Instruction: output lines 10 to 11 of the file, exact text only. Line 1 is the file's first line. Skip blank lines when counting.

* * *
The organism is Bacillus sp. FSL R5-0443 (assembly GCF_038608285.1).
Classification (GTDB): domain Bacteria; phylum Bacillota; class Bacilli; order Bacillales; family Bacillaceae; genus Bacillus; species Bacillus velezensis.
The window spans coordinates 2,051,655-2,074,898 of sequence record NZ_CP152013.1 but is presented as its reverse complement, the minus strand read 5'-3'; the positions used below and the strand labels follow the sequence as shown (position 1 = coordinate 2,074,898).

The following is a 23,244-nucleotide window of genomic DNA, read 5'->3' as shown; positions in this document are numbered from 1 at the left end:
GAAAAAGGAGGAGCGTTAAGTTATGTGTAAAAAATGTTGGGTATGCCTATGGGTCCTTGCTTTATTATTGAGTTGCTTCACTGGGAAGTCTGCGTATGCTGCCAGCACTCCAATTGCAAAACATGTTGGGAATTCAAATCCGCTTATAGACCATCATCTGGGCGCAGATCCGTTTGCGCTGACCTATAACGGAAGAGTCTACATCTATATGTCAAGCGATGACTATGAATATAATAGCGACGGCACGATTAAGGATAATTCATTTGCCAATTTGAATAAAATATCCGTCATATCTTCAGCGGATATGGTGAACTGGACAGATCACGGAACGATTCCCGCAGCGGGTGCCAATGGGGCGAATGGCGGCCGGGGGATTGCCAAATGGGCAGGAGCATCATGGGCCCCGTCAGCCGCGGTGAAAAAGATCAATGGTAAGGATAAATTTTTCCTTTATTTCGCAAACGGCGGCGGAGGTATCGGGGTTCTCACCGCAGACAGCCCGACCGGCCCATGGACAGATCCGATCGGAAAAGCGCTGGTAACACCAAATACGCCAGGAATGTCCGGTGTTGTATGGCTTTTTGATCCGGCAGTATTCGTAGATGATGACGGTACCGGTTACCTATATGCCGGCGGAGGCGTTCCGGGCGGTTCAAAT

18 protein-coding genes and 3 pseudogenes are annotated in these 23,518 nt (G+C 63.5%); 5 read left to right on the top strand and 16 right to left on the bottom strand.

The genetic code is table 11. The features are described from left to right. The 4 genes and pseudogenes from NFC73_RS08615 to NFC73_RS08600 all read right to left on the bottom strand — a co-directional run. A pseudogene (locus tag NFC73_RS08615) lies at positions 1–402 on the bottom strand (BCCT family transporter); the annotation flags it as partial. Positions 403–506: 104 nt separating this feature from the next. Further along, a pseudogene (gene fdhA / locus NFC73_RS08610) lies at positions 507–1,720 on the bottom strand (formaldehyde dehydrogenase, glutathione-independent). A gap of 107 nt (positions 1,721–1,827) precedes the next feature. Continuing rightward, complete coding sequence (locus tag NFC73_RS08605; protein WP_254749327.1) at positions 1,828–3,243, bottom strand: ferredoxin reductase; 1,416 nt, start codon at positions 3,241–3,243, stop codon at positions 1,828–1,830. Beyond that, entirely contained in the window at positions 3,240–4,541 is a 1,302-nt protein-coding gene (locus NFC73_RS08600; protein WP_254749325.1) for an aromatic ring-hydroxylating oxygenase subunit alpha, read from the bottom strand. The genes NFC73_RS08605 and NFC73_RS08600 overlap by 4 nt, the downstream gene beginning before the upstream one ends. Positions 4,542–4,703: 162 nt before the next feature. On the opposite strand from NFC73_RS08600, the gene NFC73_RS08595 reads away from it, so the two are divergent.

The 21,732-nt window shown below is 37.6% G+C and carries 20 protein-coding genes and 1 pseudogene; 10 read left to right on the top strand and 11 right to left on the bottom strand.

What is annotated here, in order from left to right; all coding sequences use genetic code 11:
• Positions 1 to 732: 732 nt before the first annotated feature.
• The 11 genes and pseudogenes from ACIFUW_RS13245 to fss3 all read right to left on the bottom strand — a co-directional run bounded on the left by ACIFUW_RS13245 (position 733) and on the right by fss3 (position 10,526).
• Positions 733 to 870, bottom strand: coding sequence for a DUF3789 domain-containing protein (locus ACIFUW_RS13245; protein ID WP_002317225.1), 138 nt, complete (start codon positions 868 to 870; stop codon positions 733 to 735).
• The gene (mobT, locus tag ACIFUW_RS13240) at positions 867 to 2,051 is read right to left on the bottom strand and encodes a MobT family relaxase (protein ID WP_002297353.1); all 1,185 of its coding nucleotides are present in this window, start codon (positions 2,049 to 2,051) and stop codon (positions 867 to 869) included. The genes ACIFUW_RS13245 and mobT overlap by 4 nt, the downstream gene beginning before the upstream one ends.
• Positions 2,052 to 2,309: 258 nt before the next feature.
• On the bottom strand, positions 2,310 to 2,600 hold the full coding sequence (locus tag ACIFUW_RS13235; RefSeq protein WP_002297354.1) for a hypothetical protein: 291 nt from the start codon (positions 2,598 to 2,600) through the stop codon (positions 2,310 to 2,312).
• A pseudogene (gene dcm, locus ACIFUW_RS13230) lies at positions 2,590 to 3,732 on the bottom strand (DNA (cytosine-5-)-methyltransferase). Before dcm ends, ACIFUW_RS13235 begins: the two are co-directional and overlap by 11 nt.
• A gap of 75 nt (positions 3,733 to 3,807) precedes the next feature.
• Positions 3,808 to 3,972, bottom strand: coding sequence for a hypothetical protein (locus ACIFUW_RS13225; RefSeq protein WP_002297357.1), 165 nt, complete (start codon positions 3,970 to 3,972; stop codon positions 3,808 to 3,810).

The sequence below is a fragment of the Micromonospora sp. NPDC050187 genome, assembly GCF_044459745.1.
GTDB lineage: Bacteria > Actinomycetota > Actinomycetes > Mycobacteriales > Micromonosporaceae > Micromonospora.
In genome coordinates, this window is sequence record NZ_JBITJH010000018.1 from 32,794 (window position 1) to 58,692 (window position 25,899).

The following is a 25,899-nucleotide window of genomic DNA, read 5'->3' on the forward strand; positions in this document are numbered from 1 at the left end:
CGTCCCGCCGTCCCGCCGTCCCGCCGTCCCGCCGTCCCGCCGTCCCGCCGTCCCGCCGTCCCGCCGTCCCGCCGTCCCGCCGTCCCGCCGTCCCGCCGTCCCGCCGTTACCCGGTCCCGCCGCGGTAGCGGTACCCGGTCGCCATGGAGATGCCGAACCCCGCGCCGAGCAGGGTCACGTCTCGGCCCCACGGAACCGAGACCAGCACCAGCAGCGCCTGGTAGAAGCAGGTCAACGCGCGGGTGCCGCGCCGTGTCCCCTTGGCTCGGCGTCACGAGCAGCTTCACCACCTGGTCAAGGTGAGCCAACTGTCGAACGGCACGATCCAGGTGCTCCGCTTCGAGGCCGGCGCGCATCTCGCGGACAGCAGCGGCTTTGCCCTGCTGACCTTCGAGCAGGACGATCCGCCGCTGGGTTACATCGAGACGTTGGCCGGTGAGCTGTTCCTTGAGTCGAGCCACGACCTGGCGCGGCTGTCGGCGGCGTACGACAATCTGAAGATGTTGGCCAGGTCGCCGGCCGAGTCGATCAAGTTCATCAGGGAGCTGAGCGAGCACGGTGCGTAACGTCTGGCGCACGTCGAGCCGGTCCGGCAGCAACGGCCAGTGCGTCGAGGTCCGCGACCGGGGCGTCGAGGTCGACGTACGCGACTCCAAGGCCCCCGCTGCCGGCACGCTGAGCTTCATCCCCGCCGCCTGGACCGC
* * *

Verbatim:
• Positions 1 to 732: 732 nt before the first annotated feature.
• The 11 genes and pseudogenes from ACIFUW_RS13245 to fss3 all read right to left on the bottom strand — a co-directional run bounded on the left by ACIFUW_RS13245 (position 733) and on the right by fss3 (position 10,526).